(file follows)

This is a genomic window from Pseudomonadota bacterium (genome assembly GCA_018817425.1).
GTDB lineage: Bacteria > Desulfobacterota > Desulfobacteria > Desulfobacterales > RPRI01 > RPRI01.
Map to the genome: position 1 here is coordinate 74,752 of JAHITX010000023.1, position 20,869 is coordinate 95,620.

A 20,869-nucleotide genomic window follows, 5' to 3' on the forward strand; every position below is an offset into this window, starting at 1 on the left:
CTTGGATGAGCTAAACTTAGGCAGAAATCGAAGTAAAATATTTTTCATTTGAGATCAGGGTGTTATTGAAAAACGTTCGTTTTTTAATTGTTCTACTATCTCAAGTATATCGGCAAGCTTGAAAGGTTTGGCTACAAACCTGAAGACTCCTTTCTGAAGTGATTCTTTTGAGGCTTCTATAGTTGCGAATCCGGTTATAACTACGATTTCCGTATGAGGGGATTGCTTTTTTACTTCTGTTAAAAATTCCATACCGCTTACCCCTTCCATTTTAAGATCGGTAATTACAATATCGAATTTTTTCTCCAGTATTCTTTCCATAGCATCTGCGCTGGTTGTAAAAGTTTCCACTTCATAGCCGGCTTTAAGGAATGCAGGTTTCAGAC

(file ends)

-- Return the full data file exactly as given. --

This is a genomic window from Pseudomonadota bacterium (genome assembly GCA_018817425.1).
GTDB lineage: Bacteria > Desulfobacterota > Desulfobacteria > Desulfobacterales > RPRI01 > RPRI01.
Map to the genome: position 1 here is coordinate 74,752 of JAHITX010000023.1, position 20,869 is coordinate 95,620.

A 20,869-nucleotide genomic window follows, 5' to 3' on the forward strand; every position below is an offset into this window, starting at 1 on the left:
CTTGGATGAGCTAAACTTAGGCAGAAATCGAAGTAAAATATTTTTCATTTGAGATCAGGGTGTTATTGAAAAACGTTCGTTTTTTAATTGTTCTACTATCTCAAGTATATCGGCAAGCTTGAAAGGTTTGGCTACAAACCTGAAGACTCCTTTCTGAAGTGATTCTTTTGAGGCTTCTATAGTTGCGAATCCGGTTATAACTACGATTTCCGTATGAGGGGATTGCTTTTTTACTTCTGTTAAAAATTCCATACCGCTTACCCCTTCCATTTTAAGATCGGTAATTACAATATCGAATTTTTTCTCCAGTATTCTTTCCATAGCATCTGCGCTGGTTGTAAAAGTTTCCACTTCATAGCCGGCTTTAAGGAATGCAGGTTTCAGAC